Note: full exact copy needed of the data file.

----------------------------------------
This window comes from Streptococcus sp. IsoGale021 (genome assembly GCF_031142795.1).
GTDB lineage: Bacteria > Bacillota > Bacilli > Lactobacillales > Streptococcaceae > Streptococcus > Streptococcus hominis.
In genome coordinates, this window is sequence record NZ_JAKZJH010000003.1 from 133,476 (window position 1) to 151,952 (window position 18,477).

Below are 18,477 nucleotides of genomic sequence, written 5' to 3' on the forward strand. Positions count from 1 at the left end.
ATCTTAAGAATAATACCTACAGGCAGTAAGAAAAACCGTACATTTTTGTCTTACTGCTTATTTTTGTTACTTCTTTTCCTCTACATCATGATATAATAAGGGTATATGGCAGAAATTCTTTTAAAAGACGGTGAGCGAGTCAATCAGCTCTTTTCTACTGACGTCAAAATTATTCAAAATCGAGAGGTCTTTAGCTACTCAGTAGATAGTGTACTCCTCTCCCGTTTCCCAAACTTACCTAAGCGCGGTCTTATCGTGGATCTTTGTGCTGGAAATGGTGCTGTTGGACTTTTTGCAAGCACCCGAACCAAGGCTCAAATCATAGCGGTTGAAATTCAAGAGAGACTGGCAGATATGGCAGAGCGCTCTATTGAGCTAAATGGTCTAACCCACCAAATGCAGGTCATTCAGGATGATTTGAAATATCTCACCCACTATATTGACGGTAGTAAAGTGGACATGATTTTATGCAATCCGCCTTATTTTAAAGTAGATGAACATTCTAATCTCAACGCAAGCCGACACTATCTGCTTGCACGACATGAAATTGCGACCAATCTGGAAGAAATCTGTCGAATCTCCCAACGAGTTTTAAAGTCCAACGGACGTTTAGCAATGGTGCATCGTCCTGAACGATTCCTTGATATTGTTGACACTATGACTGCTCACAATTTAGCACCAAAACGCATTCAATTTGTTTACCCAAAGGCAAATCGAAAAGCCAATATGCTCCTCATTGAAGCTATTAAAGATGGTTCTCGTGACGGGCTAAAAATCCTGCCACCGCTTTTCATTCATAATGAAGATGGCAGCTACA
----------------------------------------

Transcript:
This window comes from Streptococcus sp. IsoGale021 (genome assembly GCF_031142795.1).
GTDB lineage: Bacteria > Bacillota > Bacilli > Lactobacillales > Streptococcaceae > Streptococcus > Streptococcus hominis.
In genome coordinates, this window is sequence record NZ_JAKZJH010000003.1 from 133,476 (window position 1) to 151,952 (window position 18,477).

Below are 18,477 nucleotides of genomic sequence, written 5' to 3' on the forward strand. Positions count from 1 at the left end.
ATCTTAAGAATAATACCTACAGGCAGTAAGAAAAACCGTACATTTTTGTCTTACTGCTTATTTTTGTTACTTCTTTTCCTCTACATCATGATATAATAAGGGTATATGGCAGAAATTCTTTTAAAAGACGGTGAGCGAGTCAATCAGCTCTTTTCTACTGACGTCAAAATTATTCAAAATCGAGAGGTCTTTAGCTACTCAGTAGATAGTGTACTCCTCTCCCGTTTCCCAAACTTACCTAAGCGCGGTCTTATCGTGGATCTTTGTGCTGGAAATGGTGCTGTTGGACTTTTTGCAAGCACCCGAACCAAGGCTCAAATCATAGCGGTTGAAATTCAAGAGAGACTGGCAGATATGGCAGAGCGCTCTATTGAGCTAAATGGTCTAACCCACCAAATGCAGGTCATTCAGGATGATTTGAAATATCTCACCCACTATATTGACGGTAGTAAAGTGGACATGATTTTATGCAATCCGCCTTATTTTAAAGTAGATGAACATTCTAATCTCAACGCAAGCCGACACTATCTGCTTGCACGACATGAAATTGCGACCAATCTGGAAGAAATCTGTCGAATCTCCCAACGAGTTTTAAAGTCCAACGGACGTTTAGCAATGGTGCATCGTCCTGAACGATTCCTTGATATTGTTGACACTATGACTGCTCACAATTTAGCACCAAAACGCATTCAATTTGTTTACCCAAAGGCAAATCGAAAAGCCAATATGCTCCTCATTGAAGCTATTAAAGATGGTTCTCGTGACGGGCTAAAAATCCTGCCACCGCTTTTCATTCATAATGAAGATGGCAGCTACA